Who do you trust in Florida politics?
If the epic health reform debate and current congressional legislative endgame proves anything, it's that Yes doesn't always mean Yes, and No doesn't always mean No, not when it comes to Politics - and especially not when it comes to Electoral Politics.
Time for True Blue Progressives to resurrect and reinvent the Reagan era "War on Drugs" slogan, and Just Say No to back-stabbing Blue Dogs Florida and nationwide.
Since the election of Barack Obama - a moderate, mainstream Liberal - as our forty-fourth American President, most Republican Party leaders and organizations have embarked on their own twisted version of a Three R's-style "re-education" campaign - Reflexive, Reactionary, Relentless efforts to discredit and derail every attempt by the Obama administration to reform the trio of corrupted, dysfunctional linchpins of American life: the economic system, the healthcare system, and the energy system.
Yet nationally and state by state, the GOP has failed to advance any credible, viable solutions to these most daunting of challenges we face as a nation. This is not a partisan attack, rather a statement of fact, based on careful analysis of what passes for meaningful Republican proposals in these three critical public policy arenas. "You could look it up", as pinstriped pundit Casey Stengel used to say.
The GOP has therefore been labeled by critics as "The Party of No" - and rightfully so. The decision has obviously been made at the highest levels of their national party and almost all of its state incarnations to zero in on and attempt to inflate and exploit the irrational fears lurking in some segments of American society.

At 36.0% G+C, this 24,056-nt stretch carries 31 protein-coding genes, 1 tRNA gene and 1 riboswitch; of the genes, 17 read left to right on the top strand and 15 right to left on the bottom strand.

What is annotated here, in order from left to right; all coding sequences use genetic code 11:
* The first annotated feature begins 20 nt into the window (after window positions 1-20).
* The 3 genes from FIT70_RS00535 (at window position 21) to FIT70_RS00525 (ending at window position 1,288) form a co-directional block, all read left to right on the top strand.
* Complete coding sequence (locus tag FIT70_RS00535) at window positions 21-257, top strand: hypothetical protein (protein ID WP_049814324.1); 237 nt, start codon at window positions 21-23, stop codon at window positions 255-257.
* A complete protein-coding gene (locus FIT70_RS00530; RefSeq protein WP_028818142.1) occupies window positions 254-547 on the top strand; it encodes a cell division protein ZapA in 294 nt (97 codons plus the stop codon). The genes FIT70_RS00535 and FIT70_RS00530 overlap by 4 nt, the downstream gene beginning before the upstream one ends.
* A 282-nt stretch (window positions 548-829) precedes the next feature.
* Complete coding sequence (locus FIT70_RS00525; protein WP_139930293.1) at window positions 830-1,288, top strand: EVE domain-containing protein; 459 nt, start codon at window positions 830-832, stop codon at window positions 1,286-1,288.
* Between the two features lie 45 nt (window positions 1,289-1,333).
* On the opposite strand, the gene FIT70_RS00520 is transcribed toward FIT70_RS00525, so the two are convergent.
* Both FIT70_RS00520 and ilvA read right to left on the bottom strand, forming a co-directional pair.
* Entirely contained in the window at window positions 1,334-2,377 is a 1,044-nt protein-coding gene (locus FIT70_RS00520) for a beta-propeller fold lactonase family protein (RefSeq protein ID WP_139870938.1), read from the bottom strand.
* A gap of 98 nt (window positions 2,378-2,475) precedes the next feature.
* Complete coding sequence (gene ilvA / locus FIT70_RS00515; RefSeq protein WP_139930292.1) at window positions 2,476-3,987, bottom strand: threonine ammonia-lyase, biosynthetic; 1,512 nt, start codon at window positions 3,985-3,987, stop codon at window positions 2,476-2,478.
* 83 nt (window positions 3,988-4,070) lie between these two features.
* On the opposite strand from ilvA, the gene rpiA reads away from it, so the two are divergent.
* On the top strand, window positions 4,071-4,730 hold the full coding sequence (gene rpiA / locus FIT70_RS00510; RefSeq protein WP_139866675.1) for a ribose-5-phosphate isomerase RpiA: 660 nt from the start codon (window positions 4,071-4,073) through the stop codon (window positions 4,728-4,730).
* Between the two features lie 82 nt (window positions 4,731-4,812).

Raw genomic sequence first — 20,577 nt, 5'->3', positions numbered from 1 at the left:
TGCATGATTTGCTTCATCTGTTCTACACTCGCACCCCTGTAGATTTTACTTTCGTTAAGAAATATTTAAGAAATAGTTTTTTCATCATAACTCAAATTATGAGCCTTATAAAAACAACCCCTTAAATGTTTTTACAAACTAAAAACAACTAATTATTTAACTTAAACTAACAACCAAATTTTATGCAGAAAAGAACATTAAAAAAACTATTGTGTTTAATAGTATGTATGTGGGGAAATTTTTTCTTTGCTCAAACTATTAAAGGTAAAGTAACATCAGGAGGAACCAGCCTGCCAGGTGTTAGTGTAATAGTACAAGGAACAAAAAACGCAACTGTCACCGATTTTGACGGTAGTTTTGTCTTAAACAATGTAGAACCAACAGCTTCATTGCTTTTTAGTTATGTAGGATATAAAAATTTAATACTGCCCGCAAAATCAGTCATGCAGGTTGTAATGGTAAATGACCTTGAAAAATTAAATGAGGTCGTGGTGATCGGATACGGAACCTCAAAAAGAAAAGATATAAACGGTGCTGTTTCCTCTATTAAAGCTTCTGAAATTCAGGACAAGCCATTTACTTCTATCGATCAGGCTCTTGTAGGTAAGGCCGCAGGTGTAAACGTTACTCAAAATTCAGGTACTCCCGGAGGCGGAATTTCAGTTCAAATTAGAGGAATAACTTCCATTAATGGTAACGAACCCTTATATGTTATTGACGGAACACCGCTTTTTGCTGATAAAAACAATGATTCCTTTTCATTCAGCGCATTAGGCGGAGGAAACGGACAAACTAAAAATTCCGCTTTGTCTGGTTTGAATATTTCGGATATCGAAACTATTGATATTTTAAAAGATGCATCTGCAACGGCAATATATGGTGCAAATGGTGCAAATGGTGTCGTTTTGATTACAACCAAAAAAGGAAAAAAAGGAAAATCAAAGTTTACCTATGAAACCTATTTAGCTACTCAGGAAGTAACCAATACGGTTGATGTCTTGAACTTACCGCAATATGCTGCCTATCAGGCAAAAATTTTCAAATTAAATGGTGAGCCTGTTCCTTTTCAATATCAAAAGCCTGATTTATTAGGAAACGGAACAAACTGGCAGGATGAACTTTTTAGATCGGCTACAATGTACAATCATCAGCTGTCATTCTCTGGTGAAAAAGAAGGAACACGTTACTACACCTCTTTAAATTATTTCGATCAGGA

I think we're past needing to itemize those irrational fears by now. We may debate how widespread they are, but we know that they exist, and we know what they are.
The thing is, there is a proud history of public service in America that runs counter to this trend, that has been and is dedicated not to the inflation and exploitation of such fears, but rather to the sensitivity to and easing of them - for the greater good, for the benefit of uniting and uplifting struggling working and retired Americans and their families, rather than dividing them for political and economic gain.
Which brings us to the curious case of Suzanne Kosmas, first-term Blue Dog Democrat "representing" Central Florida's historically conservative-leaning 24th U.S. Congressional District. Kosmas voted No on the historic House of Representatives version of a health reform bill that passed anyway on November 7th, 2009, by a thisclose 220-215 margin of victory.
House Energy and Commerce Committee research shows that among other potential accomplishments, the House version of the bill that Kosmas voted No on would have the following direct impact on Kosmas' district by:
"¢ Offering subsidies that would help pay for health insurance coverage for up to 176,000 more households.
"¢ Closing of the notorious prescription drug "donut hole" gap in prescription drug coverage for over 120,000 Medicare beneficiaries, while strengthening the overall Medicare program